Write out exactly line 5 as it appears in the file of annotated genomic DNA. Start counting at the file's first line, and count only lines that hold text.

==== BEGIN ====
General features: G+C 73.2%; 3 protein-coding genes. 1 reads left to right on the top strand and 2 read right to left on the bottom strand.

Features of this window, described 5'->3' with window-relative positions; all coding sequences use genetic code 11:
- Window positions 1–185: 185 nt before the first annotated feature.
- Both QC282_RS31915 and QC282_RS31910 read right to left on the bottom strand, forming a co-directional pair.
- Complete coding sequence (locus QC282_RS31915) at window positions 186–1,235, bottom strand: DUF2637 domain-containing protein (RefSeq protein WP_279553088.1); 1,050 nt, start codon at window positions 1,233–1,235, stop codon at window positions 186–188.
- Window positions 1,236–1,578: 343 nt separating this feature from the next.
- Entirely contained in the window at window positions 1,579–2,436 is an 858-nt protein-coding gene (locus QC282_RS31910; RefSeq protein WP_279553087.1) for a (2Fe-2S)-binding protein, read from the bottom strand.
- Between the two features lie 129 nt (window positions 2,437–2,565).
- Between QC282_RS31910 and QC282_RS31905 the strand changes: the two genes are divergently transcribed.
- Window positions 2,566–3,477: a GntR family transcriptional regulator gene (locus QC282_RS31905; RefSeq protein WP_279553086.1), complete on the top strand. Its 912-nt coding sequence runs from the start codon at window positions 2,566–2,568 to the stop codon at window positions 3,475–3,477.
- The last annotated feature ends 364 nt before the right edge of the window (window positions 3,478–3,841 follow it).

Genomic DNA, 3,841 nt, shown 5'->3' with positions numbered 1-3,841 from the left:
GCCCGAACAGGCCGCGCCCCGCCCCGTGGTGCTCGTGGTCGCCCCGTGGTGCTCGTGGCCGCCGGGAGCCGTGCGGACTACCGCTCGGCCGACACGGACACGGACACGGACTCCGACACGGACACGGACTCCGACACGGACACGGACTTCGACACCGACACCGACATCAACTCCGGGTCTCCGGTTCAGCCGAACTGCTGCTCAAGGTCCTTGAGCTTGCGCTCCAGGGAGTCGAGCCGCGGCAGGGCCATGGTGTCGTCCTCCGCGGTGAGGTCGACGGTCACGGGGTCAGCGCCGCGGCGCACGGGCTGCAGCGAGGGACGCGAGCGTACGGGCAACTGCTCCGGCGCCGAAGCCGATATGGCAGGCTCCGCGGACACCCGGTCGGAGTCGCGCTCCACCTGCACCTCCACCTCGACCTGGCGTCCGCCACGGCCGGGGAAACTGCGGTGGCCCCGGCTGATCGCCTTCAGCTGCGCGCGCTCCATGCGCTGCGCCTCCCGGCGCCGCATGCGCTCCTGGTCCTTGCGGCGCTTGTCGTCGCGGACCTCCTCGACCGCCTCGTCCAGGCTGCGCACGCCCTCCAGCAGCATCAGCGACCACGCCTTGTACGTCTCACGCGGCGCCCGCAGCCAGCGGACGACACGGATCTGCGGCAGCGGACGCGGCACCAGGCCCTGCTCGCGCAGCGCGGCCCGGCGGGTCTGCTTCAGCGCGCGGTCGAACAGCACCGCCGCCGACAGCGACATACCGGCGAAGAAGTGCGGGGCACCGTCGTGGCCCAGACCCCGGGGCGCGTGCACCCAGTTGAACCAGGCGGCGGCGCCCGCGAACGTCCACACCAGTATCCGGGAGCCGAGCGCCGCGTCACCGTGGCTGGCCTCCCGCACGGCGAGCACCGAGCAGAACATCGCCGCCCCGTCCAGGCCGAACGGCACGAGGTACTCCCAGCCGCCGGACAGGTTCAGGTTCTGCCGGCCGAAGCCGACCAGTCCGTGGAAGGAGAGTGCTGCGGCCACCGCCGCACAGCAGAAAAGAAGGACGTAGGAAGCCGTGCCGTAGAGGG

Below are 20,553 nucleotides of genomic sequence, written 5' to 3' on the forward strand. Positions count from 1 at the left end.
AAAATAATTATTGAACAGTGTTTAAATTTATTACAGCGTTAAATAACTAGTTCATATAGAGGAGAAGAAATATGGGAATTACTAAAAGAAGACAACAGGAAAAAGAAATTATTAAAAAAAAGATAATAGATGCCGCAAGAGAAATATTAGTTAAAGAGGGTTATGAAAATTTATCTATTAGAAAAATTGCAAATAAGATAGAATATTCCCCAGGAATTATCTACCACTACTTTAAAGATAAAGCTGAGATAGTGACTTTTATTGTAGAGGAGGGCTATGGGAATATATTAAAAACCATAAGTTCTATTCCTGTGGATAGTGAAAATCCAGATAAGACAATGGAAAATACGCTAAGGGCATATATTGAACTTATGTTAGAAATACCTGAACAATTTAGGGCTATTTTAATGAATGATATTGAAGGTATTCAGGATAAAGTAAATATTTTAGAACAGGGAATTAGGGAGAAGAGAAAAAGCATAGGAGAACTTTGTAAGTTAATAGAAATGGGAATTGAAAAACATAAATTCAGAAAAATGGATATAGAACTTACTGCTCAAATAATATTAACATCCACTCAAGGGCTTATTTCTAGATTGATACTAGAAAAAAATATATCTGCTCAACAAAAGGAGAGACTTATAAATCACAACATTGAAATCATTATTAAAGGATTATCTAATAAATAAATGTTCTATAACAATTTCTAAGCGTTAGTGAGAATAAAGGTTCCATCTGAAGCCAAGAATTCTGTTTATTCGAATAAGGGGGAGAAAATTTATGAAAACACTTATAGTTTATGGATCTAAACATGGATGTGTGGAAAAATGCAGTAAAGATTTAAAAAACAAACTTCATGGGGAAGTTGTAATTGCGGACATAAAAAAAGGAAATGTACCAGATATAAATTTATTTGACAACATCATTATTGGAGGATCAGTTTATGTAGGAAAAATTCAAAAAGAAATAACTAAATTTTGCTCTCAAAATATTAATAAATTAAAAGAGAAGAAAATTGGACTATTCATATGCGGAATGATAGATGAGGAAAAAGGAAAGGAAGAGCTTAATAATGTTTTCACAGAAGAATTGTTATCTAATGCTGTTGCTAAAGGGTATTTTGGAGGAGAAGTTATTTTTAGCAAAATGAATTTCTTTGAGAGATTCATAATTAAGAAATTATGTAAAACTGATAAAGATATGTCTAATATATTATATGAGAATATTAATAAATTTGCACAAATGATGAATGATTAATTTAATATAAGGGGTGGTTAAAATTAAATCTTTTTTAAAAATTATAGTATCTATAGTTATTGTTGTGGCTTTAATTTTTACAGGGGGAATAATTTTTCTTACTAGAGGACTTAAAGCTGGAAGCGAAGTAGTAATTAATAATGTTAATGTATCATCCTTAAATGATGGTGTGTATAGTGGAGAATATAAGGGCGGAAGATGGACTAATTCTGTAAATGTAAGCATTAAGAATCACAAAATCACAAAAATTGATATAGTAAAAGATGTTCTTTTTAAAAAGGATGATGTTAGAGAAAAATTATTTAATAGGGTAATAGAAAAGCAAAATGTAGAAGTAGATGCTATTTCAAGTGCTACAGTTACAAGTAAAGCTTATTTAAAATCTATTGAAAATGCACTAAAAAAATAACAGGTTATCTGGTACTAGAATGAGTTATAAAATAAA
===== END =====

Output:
- Complete coding sequence (locus QC282_RS31915) at window positions 186–1,235, bottom strand: DUF2637 domain-containing protein (RefSeq protein WP_279553088.1); 1,050 nt, start codon at window positions 1,233–1,235, stop codon at window positions 186–188.